This site north of Bridge on 8th Street, tells the story of Abel Secrest, who, in the midst of Confederate attack on October 14, 1861, ran east on Bridge Street with his brace of mules. At about 8th Street he was ordered by a Confederate Private to halt; instead, he ran in a northerly direction, trying to save his mules. He was shot in the shoulder and found dying in the tall grass and timber three days later by Union Col. Orlin Thurston.

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Facts about entrepreneur Col. Orlin Thurston: A 24-year-old attorney, Thurston arrived in Humboldt in the summer of 1857. After building a saw mill and a house on the Neosho River, he created Thurston's Ford north of the present Neosho Bridge. A non-Catholic, Thurston wanted to encourage Catholic settlers, passing through, to stay in Humboldt, so he invited Father Ponziglione of Osage Mission (now St. Paul) to his home to serve the first mass in Humboldt. Masses continued there until a gift of land from Thurston and collected money in 1866 made a stone church, St. Joseph Catholic Church, possible. Mass was offered in 1867, and the church was completed in 1868. That church was replaced in 1910 by the present St. Joseph, built just south of the original church. You are invited to view the interior (renovated 2001): elaborate moldings, exquisite stenciling, stained glass windows, and European High Altar detail. St. Joseph is open daily from 9 am to 5 pm at the northeast corner of 5th and Central, north of Bridge Street.

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Site 7
On 1st Street, this monument tells that fugitive slaves used the river, caves, and tunnels as a means of escape from slavery to freedom. Slaves captured in Humboldt during the raid were, we believe, from the Neosho/Seneca portion of Missouri, 5 to 15 miles from the Grand River in Indian (Oklahoma) Territory. At the Kansas border, the Grand becomes the Neosho River. During the severe drought of 1860, the Neosho River stopped running. Escaping slaves, seeking freedom in Humboldt could have walked the Neosho River by day and slept in caves on the east bank by night. Hand-dug tunnels leading west and south have been traced to a cabin that once stood behind the marker on 1st Street and to another, Aunt Polly's cabin (SITE NUMBER 9 on Sycamore between 1st and 2nd Streets). It has been suggested that these cabins were used by fugitive slaves running from Missouri.

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Site 8
After the Burning, Union officials determined that Humboldt needed protection against possible further Confederate attack, and Camp Hunter/Logtown was established at what is now Camp Hunter Park. Humboldt's Civil War Days is held triennially at Camp Hunter Park, featuring troop encampments, reenactments of the Raid and Burning of Humboldt, and the Court-Martial of Private Alexander Driscoll, member of Kansas 7th Volunteer Cavalry (Jayhawkers). Visit Humboldt Historical Museum at 2nd and Neosho. Open weekends between Memorial Day and the 2nd weekend in October or call for appointment: 620-473-5055. Ask about viewing the DVD: "Tracing Trails of Blood on Ice: Opothleyahola's Great Escape!"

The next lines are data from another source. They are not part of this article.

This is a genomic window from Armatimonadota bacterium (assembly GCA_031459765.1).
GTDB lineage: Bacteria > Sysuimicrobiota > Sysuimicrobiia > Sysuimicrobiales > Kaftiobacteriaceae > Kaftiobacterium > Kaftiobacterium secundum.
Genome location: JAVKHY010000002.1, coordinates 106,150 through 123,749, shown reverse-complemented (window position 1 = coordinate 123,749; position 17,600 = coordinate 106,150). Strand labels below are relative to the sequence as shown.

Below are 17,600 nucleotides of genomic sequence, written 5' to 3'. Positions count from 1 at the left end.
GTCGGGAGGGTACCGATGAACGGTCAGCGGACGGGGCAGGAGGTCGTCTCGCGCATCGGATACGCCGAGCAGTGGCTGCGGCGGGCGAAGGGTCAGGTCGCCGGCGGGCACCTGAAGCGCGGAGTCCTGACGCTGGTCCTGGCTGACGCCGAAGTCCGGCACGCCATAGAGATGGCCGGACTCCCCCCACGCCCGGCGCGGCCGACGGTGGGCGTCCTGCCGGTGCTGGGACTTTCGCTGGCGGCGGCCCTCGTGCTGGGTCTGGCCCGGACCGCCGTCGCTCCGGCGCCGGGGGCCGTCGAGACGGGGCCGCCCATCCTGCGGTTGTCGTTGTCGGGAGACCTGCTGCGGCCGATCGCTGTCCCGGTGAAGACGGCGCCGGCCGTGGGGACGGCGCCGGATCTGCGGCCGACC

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Creek leader Opothleyahola courageously led 10,000 Indians and 600 Black slaves and freedmen from Confederate Indian Territory to freedom in Kansas in the most bitter winter on record 1861-62. Out of 7000 survivors, 1000 Indians and Blacks volunteered to form the 1st Volunteer Indian Home Guard Regiment. They marched 4 abreast from LeRoy to Camp Hunter, Humboldt. From here, they were sent to Baxter Springs for training before returning to Indian Territory to rescue kin still suffering harassment under Confederate control. Lincoln's papers contain reports of their valiant fighting in border wars against Confederates in Indian Territory (now Oklahoma).

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Site 12
On Bridge Street, across from Humboldt Middle School, stands a residence that contains a portion of the original foundation and lower walls of the German Evangelical Church, 1860.

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After the September 8, 1861, Confederate Raid, Captain George Miller of the Humboldt Home Guard, fearing the Rebels might return, wisely removed ammunition and supplies from O'Brien's Mill, where they were stored on the east bank of the Neosho River, and hid them in this German Evangelical Church. Miller knew rebels would not burn the church. On October 14, 1862, the Confederate torchers destroyed the mill and other businesses and displaced 40 families, but, fortunately, never found the ammunition or supplies.

We hope you visit Humboldt soon. See all 12 Civil War sites and more!